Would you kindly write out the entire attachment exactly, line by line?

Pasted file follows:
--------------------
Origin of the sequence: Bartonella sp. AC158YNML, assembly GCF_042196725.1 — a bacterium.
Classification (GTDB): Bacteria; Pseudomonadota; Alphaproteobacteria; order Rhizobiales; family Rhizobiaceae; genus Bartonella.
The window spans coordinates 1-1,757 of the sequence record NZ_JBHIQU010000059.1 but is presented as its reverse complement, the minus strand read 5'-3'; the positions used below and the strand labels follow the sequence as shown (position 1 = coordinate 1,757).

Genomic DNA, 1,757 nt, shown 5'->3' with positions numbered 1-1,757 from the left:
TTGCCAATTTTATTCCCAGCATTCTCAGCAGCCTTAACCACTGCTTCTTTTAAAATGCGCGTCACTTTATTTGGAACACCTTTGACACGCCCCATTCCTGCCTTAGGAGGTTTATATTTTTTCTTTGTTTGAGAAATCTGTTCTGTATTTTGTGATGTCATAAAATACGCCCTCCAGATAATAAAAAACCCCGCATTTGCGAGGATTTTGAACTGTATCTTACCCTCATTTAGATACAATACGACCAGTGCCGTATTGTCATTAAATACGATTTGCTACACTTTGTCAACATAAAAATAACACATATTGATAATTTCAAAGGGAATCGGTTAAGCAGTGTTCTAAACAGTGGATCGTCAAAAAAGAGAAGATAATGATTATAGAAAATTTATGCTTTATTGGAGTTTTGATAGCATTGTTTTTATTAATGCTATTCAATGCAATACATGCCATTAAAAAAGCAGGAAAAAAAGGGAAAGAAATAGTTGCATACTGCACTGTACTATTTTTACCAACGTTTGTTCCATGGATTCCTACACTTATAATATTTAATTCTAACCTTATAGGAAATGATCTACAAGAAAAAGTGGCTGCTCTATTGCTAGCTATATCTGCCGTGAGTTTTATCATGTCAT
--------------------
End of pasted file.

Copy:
Origin of the sequence: Bartonella sp. AC158YNML, assembly GCF_042196725.1 — a bacterium.
Classification (GTDB): Bacteria; Pseudomonadota; Alphaproteobacteria; order Rhizobiales; family Rhizobiaceae; genus Bartonella.
The window spans coordinates 1-1,757 of the sequence record NZ_JBHIQU010000059.1 but is presented as its reverse complement, the minus strand read 5'-3'; the positions used below and the strand labels follow the sequence as shown (position 1 = coordinate 1,757).

Genomic DNA, 1,757 nt, shown 5'->3' with positions numbered 1-1,757 from the left:
TTGCCAATTTTATTCCCAGCATTCTCAGCAGCCTTAACCACTGCTTCTTTTAAAATGCGCGTCACTTTATTTGGAACACCTTTGACACGCCCCATTCCTGCCTTAGGAGGTTTATATTTTTTCTTTGTTTGAGAAATCTGTTCTGTATTTTGTGATGTCATAAAATACGCCCTCCAGATAATAAAAAACCCCGCATTTGCGAGGATTTTGAACTGTATCTTACCCTCATTTAGATACAATACGACCAGTGCCGTATTGTCATTAAATACGATTTGCTACACTTTGTCAACATAAAAATAACACATATTGATAATTTCAAAGGGAATCGGTTAAGCAGTGTTCTAAACAGTGGATCGTCAAAAAAGAGAAGATAATGATTATAGAAAATTTATGCTTTATTGGAGTTTTGATAGCATTGTTTTTATTAATGCTATTCAATGCAATACATGCCATTAAAAAAGCAGGAAAAAAAGGGAAAGAAATAGTTGCATACTGCACTGTACTATTTTTACCAACGTTTGTTCCATGGATTCCTACACTTATAATATTTAATTCTAACCTTATAGGAAATGATCTACAAGAAAAAGTGGCTGCTCTATTGCTAGCTATATCTGCCGTGAGTTTTATCATGTCAT